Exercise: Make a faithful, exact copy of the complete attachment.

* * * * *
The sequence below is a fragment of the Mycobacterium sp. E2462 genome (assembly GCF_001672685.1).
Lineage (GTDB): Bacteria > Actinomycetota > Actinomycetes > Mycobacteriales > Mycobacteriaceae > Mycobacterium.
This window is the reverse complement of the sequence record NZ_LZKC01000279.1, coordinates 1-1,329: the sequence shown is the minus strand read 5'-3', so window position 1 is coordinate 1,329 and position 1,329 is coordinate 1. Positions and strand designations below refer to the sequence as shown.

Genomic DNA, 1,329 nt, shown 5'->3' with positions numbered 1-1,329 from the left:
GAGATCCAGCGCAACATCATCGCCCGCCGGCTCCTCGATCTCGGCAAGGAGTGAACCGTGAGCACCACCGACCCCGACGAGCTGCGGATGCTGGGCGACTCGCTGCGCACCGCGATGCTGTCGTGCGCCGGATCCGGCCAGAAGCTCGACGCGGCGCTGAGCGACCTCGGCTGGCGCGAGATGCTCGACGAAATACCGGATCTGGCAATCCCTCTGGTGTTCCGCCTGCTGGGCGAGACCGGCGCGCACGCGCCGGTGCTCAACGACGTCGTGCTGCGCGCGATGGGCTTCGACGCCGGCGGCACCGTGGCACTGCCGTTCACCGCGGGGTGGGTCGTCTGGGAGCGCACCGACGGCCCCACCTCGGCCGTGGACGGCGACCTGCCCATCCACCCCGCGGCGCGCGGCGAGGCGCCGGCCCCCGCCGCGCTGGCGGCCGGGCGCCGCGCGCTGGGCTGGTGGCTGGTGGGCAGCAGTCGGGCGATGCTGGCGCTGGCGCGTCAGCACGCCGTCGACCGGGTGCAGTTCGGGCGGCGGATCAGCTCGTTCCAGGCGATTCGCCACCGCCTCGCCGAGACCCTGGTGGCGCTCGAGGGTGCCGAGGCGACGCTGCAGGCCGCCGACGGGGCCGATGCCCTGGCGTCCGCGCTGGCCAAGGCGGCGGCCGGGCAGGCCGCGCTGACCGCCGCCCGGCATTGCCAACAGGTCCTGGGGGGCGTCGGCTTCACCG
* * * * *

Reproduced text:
The sequence below is a fragment of the Mycobacterium sp. E2462 genome (assembly GCF_001672685.1).
Lineage (GTDB): Bacteria > Actinomycetota > Actinomycetes > Mycobacteriales > Mycobacteriaceae > Mycobacterium.
This window is the reverse complement of the sequence record NZ_LZKC01000279.1, coordinates 1-1,329: the sequence shown is the minus strand read 5'-3', so window position 1 is coordinate 1,329 and position 1,329 is coordinate 1. Positions and strand designations below refer to the sequence as shown.

Genomic DNA, 1,329 nt, shown 5'->3' with positions numbered 1-1,329 from the left:
GAGATCCAGCGCAACATCATCGCCCGCCGGCTCCTCGATCTCGGCAAGGAGTGAACCGTGAGCACCACCGACCCCGACGAGCTGCGGATGCTGGGCGACTCGCTGCGCACCGCGATGCTGTCGTGCGCCGGATCCGGCCAGAAGCTCGACGCGGCGCTGAGCGACCTCGGCTGGCGCGAGATGCTCGACGAAATACCGGATCTGGCAATCCCTCTGGTGTTCCGCCTGCTGGGCGAGACCGGCGCGCACGCGCCGGTGCTCAACGACGTCGTGCTGCGCGCGATGGGCTTCGACGCCGGCGGCACCGTGGCACTGCCGTTCACCGCGGGGTGGGTCGTCTGGGAGCGCACCGACGGCCCCACCTCGGCCGTGGACGGCGACCTGCCCATCCACCCCGCGGCGCGCGGCGAGGCGCCGGCCCCCGCCGCGCTGGCGGCCGGGCGCCGCGCGCTGGGCTGGTGGCTGGTGGGCAGCAGTCGGGCGATGCTGGCGCTGGCGCGTCAGCACGCCGTCGACCGGGTGCAGTTCGGGCGGCGGATCAGCTCGTTCCAGGCGATTCGCCACCGCCTCGCCGAGACCCTGGTGGCGCTCGAGGGTGCCGAGGCGACGCTGCAGGCCGCCGACGGGGCCGATGCCCTGGCGTCCGCGCTGGCCAAGGCGGCGGCCGGGCAGGCCGCGCTGACCGCCGCCCGGCATTGCCAACAGGTCCTGGGGGGCGTCGGCTTCACCG